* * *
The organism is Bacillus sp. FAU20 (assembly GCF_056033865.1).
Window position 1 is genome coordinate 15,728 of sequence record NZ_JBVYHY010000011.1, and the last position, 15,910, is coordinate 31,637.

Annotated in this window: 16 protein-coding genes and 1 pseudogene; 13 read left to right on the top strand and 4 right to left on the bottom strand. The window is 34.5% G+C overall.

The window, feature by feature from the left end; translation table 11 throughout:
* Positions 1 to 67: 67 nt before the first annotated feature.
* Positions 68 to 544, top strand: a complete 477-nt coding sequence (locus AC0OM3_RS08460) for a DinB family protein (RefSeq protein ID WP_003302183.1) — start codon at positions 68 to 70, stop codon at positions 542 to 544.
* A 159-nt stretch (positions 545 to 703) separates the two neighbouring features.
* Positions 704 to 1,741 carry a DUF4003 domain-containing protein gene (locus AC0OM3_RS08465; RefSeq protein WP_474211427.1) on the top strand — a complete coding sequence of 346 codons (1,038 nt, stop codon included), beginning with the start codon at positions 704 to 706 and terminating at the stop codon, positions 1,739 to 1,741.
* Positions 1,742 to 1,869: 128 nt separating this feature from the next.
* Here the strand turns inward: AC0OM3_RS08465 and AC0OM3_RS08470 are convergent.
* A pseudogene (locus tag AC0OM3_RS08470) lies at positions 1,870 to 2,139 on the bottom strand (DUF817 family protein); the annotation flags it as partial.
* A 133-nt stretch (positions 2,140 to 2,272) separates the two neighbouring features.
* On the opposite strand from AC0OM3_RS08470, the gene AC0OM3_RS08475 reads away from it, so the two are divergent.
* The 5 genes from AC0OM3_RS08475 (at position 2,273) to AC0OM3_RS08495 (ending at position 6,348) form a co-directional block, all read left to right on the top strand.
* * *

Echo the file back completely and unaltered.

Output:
The organism is Bacillus sp. FAU20 (assembly GCF_056033865.1).
Window position 1 is genome coordinate 15,728 of sequence record NZ_JBVYHY010000011.1, and the last position, 15,910, is coordinate 31,637.

Annotated in this window: 16 protein-coding genes and 1 pseudogene; 13 read left to right on the top strand and 4 right to left on the bottom strand. The window is 34.5% G+C overall.

The window, feature by feature from the left end; translation table 11 throughout:
* Positions 1 to 67: 67 nt before the first annotated feature.
* Positions 68 to 544, top strand: a complete 477-nt coding sequence (locus AC0OM3_RS08460) for a DinB family protein (RefSeq protein ID WP_003302183.1) — start codon at positions 68 to 70, stop codon at positions 542 to 544.
* A 159-nt stretch (positions 545 to 703) separates the two neighbouring features.
* Positions 704 to 1,741 carry a DUF4003 domain-containing protein gene (locus AC0OM3_RS08465; RefSeq protein WP_474211427.1) on the top strand — a complete coding sequence of 346 codons (1,038 nt, stop codon included), beginning with the start codon at positions 704 to 706 and terminating at the stop codon, positions 1,739 to 1,741.
* Positions 1,742 to 1,869: 128 nt separating this feature from the next.
* Here the strand turns inward: AC0OM3_RS08465 and AC0OM3_RS08470 are convergent.
* A pseudogene (locus tag AC0OM3_RS08470) lies at positions 1,870 to 2,139 on the bottom strand (DUF817 family protein); the annotation flags it as partial.
* A 133-nt stretch (positions 2,140 to 2,272) separates the two neighbouring features.
* On the opposite strand from AC0OM3_RS08470, the gene AC0OM3_RS08475 reads away from it, so the two are divergent.
* The 5 genes from AC0OM3_RS08475 (at position 2,273) to AC0OM3_RS08495 (ending at position 6,348) form a co-directional block, all read left to right on the top strand.